One-to-one careers and employability advice is available via our campus-based Careers Zones and we offer a year-round programme of events, including themed careers and employability workshops, employer events and recruitment fairs. Our Start-Up Hub can help you to grow your enterprise skills and to research, plan and start your own business or become a freelancer.

A suite of learning experiences, services and opportunities is available to final year students to help ensure you leave with a great onward plan. You can access LJMU's Careers, Employability and Start-up Services after you graduate and return for one-to-one support for life.

Go abroad

LJMU aims to make international opportunities available to every student. You may be able to study abroad as part of your degree at one of our 100+ partner universities across the world. You could also complete a work placement or apply for one of our prestigious worldwide internship programmes. If you wanted to go abroad for a shorter amount of time, you could attend one of our 1-4 week long summer schools.

Our Go Citizen Scheme can help with costs towards volunteering, individual projects or unpaid placements anywhere in the world. With all of these opportunities at your feet, why wouldn’t you take up the chance to go abroad?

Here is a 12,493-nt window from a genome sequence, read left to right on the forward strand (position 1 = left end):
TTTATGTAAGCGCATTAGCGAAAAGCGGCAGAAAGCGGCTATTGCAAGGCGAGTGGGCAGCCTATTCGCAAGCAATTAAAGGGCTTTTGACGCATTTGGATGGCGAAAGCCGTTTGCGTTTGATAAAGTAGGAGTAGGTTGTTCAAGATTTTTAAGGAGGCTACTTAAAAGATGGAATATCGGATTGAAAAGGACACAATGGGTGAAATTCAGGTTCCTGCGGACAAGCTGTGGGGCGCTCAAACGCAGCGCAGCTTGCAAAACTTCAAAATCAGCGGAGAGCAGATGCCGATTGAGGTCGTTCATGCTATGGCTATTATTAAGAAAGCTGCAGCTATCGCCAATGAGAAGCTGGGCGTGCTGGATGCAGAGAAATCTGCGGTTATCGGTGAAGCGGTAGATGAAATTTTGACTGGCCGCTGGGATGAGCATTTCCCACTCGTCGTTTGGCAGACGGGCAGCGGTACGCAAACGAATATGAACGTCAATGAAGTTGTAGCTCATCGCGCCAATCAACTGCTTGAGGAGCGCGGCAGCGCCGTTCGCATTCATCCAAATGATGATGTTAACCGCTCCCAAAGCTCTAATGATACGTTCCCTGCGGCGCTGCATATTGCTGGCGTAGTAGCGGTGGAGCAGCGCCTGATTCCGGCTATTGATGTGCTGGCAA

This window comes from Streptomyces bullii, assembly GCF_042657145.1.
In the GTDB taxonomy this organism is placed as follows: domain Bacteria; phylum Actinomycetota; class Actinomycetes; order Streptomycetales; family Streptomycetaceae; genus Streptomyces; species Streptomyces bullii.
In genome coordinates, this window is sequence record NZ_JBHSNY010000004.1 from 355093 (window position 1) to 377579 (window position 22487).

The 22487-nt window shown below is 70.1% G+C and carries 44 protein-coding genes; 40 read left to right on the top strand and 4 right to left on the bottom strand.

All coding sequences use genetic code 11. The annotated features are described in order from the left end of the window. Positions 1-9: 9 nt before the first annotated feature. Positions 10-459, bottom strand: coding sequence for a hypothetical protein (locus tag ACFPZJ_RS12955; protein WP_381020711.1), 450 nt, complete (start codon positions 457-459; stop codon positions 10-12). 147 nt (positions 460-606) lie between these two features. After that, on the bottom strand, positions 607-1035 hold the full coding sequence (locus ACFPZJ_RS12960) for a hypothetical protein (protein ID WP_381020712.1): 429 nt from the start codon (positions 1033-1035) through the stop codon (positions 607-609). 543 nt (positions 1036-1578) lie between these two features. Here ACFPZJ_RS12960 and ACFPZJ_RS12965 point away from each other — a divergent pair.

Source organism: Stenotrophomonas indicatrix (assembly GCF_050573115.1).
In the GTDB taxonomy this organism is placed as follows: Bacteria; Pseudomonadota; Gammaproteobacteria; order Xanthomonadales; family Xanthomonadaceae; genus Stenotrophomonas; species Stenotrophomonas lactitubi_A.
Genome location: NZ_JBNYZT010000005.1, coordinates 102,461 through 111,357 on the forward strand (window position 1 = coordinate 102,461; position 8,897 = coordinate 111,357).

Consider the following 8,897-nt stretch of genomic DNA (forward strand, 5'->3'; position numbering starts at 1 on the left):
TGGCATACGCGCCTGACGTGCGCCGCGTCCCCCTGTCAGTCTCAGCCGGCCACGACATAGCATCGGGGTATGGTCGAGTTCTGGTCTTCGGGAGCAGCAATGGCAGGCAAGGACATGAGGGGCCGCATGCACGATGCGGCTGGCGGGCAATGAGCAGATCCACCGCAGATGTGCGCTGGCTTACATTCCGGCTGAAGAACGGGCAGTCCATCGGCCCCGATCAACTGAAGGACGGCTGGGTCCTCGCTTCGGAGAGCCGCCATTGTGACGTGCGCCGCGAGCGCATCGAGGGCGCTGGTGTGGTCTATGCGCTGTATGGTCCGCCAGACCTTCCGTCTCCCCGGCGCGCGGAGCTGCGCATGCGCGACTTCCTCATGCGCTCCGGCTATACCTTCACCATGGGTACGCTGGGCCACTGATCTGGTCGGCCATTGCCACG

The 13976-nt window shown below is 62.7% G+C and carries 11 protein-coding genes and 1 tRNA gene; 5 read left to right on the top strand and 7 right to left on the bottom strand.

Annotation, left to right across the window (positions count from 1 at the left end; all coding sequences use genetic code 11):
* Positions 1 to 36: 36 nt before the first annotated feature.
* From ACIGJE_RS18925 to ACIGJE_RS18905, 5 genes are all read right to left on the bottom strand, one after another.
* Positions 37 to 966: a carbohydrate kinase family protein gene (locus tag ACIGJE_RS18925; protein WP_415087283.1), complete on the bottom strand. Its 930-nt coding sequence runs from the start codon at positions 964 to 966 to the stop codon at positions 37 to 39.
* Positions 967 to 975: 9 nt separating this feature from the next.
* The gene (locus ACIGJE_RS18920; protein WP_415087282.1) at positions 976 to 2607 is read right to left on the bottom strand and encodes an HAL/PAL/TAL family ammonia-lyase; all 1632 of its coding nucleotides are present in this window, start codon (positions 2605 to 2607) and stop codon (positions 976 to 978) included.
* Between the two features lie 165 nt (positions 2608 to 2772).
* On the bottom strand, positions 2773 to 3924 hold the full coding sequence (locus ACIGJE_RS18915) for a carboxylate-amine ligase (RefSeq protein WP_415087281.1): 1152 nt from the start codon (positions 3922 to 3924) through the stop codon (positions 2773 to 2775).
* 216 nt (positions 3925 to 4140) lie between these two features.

Find out more about the opportunities we have available via our Instagram @ljmuglobalopps or email us at: goabroad@ljmu.ac.uk.

What you will study on this degree

Please see guidance below on core and option modules for further information on what you will study.

This course is currently undergoing its scheduled programme review, which may impact the advertised modules. Programme review is a standard part of the University’s approach to quality assurance and enhancement, enabling us to ensure that our courses remain up to date and maintain their high standard and relevancy.

Once the review is completed, this course website page will be updated to reflect any approved changes to the advertised course. These approved changes will also be communicated to those who apply for the course to ensure they wish to proceed with their application.

Further guidance on modules

Modules are designated core or optional in accordance with professional body requirements, as applicable, and LJMU’s Academic Framework Regulations. Whilst you are required to study core modules, optional modules provide you with an element of choice. Their availability may vary and will be subject to meeting minimum student numbers.

Whilst you are required to study core modules, optional modules may also be included to provide you with an element of choice within the programme. The availability of optional modules may vary from year to year and will be subject to meeting minimum student numbers.